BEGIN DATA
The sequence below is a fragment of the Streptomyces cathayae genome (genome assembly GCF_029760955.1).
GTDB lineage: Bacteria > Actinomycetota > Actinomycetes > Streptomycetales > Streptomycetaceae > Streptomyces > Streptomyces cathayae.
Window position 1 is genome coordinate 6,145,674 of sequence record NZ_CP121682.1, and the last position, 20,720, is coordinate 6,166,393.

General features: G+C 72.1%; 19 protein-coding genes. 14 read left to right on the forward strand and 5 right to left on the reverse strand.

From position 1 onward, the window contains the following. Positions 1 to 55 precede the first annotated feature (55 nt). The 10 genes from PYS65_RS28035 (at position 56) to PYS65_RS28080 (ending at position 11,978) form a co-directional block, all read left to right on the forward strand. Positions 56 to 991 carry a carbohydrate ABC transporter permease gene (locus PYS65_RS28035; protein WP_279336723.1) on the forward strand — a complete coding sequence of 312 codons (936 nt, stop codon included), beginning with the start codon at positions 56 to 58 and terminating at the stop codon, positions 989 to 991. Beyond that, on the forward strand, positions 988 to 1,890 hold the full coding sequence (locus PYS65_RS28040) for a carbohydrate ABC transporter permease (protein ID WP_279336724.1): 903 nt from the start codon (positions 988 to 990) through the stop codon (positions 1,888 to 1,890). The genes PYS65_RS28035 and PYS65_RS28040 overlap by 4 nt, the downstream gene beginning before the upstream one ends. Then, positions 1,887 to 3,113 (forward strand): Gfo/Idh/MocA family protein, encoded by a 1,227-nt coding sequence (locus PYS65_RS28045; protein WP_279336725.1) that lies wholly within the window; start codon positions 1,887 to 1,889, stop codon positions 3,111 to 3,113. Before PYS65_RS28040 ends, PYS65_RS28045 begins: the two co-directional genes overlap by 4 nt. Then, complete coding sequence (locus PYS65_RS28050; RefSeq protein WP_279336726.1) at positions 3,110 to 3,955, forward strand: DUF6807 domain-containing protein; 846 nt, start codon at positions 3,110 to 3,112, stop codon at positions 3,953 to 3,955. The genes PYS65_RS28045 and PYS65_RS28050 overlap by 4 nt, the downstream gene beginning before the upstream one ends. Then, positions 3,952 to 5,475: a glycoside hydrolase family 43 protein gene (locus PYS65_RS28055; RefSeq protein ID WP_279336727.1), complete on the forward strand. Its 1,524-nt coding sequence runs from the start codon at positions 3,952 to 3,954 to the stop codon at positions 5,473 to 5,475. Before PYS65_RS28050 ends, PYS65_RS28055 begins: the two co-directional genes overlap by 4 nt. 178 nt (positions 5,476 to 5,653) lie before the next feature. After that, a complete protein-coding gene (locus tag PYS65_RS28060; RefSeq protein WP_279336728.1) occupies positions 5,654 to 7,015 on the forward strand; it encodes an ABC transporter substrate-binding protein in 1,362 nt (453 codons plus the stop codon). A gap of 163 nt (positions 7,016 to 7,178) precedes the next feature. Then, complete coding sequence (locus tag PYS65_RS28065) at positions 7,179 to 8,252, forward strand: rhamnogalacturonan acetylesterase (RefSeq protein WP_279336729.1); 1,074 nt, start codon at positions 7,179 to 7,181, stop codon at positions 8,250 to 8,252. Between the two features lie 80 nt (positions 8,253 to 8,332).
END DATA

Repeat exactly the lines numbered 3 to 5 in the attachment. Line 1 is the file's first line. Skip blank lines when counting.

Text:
Window position 1 is genome coordinate 6,145,674 of sequence record NZ_CP121682.1, and the last position, 20,720, is coordinate 6,166,393.

General features: G+C 72.1%; 19 protein-coding genes. 14 read left to right on the forward strand and 5 right to left on the reverse strand.

From position 1 onward, the window contains the following. Positions 1 to 55 precede the first annotated feature (55 nt). The 10 genes from PYS65_RS28035 (at position 56) to PYS65_RS28080 (ending at position 11,978) form a co-directional block, all read left to right on the forward strand. Positions 56 to 991 carry a carbohydrate ABC transporter permease gene (locus PYS65_RS28035; protein WP_279336723.1) on the forward strand — a complete coding sequence of 312 codons (936 nt, stop codon included), beginning with the start codon at positions 56 to 58 and terminating at the stop codon, positions 989 to 991. Beyond that, on the forward strand, positions 988 to 1,890 hold the full coding sequence (locus PYS65_RS28040) for a carbohydrate ABC transporter permease (protein ID WP_279336724.1): 903 nt from the start codon (positions 988 to 990) through the stop codon (positions 1,888 to 1,890). The genes PYS65_RS28035 and PYS65_RS28040 overlap by 4 nt, the downstream gene beginning before the upstream one ends. Then, positions 1,887 to 3,113 (forward strand): Gfo/Idh/MocA family protein, encoded by a 1,227-nt coding sequence (locus PYS65_RS28045; protein WP_279336725.1) that lies wholly within the window; start codon positions 1,887 to 1,889, stop codon positions 3,111 to 3,113. Before PYS65_RS28040 ends, PYS65_RS28045 begins: the two co-directional genes overlap by 4 nt. Then, complete coding sequence (locus PYS65_RS28050; RefSeq protein WP_279336726.1) at positions 3,110 to 3,955, forward strand: DUF6807 domain-containing protein; 846 nt, start codon at positions 3,110 to 3,112, stop codon at positions 3,953 to 3,955. The genes PYS65_RS28045 and PYS65_RS28050 overlap by 4 nt, the downstream gene beginning before the upstream one ends. Then, positions 3,952 to 5,475: a glycoside hydrolase family 43 protein gene (locus PYS65_RS28055; RefSeq protein ID WP_279336727.1), complete on the forward strand. Its 1,524-nt coding sequence runs from the start codon at positions 3,952 to 3,954 to the stop codon at positions 5,473 to 5,475. Before PYS65_RS28050 ends, PYS65_RS28055 begins: the two co-directional genes overlap by 4 nt. 178 nt (positions 5,476 to 5,653) lie before the next feature. After that, a complete protein-coding gene (locus tag PYS65_RS28060; RefSeq protein WP_279336728.1) occupies positions 5,654 to 7,015 on the forward strand; it encodes an ABC transporter substrate-binding protein in 1,362 nt (453 codons plus the stop codon). A gap of 163 nt (positions 7,016 to 7,178) precedes the next feature. Then, complete coding sequence (locus tag PYS65_RS28065) at positions 7,179 to 8,252, forward strand: rhamnogalacturonan acetylesterase (RefSeq protein WP_279336729.1); 1,074 nt, start codon at positions 7,179 to 7,181, stop codon at positions 8,250 to 8,252. Between the two features lie 80 nt (positions 8,253 to 8,332).